Jade Island

Lowell, Elizabeth. Jade Island. New York: Avon Books, 1998.

Reason read: to continue the series started in April in honor of Lowell’s birth month.

Jade Island is the second book in the Donovan series but it doesn’t follow Amber Beach’s plot line all that much. When we left the Donovan clan in Amber Beach, Kyle Donovan had been rescued from near death after his amber hungry girlfriend sold him down the river and nearly had him killed. Now, Kyle is chasing jade and an impossibly beautiful Asian-American named Lianne Blakely. Kyle certainly knows how to pick ’em. Lianne is the illegitimate child of Chinese Johnny Tang and all American Anna Blakeley. Lianne wants nothing more than to belong to the Tang clan and is more than happy to appraise and evaluate jade trades for them. But what happens when Tang jade starts to disappear and Lianne is the prime suspect? Kyle must decide between his head and another piece of his anatomy. Is Lianne innocent or is he falling in love with a criminal? What I appreciated with Jade Island was there was none of the coy games played between the two impossibly beautiful protagonists. Lianne enjoyed Kyle’s company and they got along really well despite the sexual tension.

It is not necessary to read Amber Beach to understand Jade Island. Lowell makes references to details from the previous book but the plot is not dependent on it.
Author fact: Lowell writes with her husband. It’s funny I should learn this after reading Jade Island because I had written myself a note that Lowell sometimes writes like a woman (fashion, appearances, emotions) and other times she writes like a man (sexual appetites, violence, lust).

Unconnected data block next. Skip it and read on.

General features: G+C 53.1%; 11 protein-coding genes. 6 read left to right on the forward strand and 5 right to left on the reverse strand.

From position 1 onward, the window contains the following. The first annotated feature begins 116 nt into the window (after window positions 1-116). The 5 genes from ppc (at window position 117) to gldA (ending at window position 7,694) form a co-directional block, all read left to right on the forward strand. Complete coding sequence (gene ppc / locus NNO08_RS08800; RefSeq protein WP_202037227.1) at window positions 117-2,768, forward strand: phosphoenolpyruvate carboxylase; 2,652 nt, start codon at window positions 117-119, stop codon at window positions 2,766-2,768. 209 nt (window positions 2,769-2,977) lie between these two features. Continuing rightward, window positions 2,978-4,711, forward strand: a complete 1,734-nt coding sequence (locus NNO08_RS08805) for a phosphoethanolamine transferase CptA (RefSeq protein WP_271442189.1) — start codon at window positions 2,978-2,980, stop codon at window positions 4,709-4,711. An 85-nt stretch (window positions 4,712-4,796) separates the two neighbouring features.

Book trivia: Jade Island is the second book in the Donovan Series. There are two more.

Nancy said: nothing.

BookLust Twist: from Book Lust in the chapter called “Romance Novels: Our Love is Here To Stay” (p ).


May Has Her Reasons

This is the first month since September that I don’t have some kind of race looming. It feels weird to not worry about the run. I guess I can concentrate on the books:

Fiction:

  • Landfall: a Channel Story by Nevil Shute – in honor of the month the movie was released.
  • Main Street by Sinclair Lewis – in honor of Minnesota becoming a state in May (AB).
  • Bruised Hibiscus by Elizabeth Nunez – on honor of the Pan Ramjay festival held in May.
  • Adrian Mole: the Cappuccino Years by Sue Townsend – in honor of Mother’s Day.

Nonfiction:

  • Into Thin Air by Jon Krakauer – in honor of the failed Mount Everest climb in May 1994.

Series continuations:

  • Jade Island by Elizabeth Lowell – to continue the series started in April in honor of Lowell’s birth month.
  • Warding of Witch World by Andre Norton – to continue the series started in March to honor the month of Norton’s passing.

Something new! I just discovered archive dot org! They are brilliant! I have been able to find a bunch of the books I have on my Challenge list, including two for this month. That means I will be able to leave the print at home and still read on my lunch break!


Amber Beach

Lowell, Elizabeth. Amber Beach. New York: Avon Books, 1998.

Reason read: Lowell was born in April. Read in her honor.